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Fantasy football: Don't always buy into the hype
Every year, a few players generate unwarranted hype during the NFL offseason, pushing their average draft position to the point that they should be avoided.
Matthew Stafford (QB, Lions) is a prime example. He is usually being drafted sometime between the third to fifth round, even though similar-tiered QBs can be found much later. It wasn't long ago that everyone pegged Stafford as an injury prone player to avoid, but after just a few healthy seasons, many now assume he'll escape every year unscathed. In reality, the injury risk with Stafford is still quite high since his value would crash if one of two players were to get hurt -- himself or WR Calvin Johnson.
Exciting rookies like Sammy Watkins (WR, Bills) also have a habit of being overrated. While his talent is undeniable, his suspect QB will likely hold him back while he adapts to the game. There is no reason a proven player like Eric Decker (WR, Jets), likely to suffer from similarly awful QB play, should be drafted one to two rounds later than Watkins.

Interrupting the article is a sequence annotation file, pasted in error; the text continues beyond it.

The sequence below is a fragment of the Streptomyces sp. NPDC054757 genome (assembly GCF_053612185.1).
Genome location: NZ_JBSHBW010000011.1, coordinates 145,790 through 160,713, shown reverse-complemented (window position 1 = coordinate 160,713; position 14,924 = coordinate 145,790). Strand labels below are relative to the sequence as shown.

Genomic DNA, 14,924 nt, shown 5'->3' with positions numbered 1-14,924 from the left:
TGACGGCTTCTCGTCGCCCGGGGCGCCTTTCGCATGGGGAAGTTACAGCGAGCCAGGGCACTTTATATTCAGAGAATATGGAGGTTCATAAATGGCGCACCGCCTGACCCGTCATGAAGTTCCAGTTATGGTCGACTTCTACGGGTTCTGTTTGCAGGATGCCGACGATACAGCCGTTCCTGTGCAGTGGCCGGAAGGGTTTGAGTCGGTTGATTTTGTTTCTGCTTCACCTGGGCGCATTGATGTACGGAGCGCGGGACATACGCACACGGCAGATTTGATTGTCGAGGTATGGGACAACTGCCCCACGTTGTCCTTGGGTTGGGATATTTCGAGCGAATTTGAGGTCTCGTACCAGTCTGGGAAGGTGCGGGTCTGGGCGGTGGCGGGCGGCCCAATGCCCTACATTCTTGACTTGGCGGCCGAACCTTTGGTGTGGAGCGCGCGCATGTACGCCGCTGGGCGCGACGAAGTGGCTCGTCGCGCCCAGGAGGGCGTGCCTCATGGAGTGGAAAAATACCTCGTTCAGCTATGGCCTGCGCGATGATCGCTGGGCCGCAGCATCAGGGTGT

At the WR and TE position, players on teams that recently stocked up on additional receivers also have a habit of going too high, as people fail to adjust to a drop in expected targets.
This has caused players like Pierre Garcon (WR, Redskins), T.Y. Hilton (WR, Colts) and Jason Witten (TE, Cowboys) to be drafted a bit higher than they should.
However, no set of receivers is being more overvalued than those on the 49ers. There simply won't be enough targets available for Michael Crabtree (WR), Anquan Boldin (WR), Vernon Davis (TE) and new addition Stevie Johnson (WR), especially since they all still play for a team that prefers to run the ball.
Alex Case is amNY's fantasy football columnist.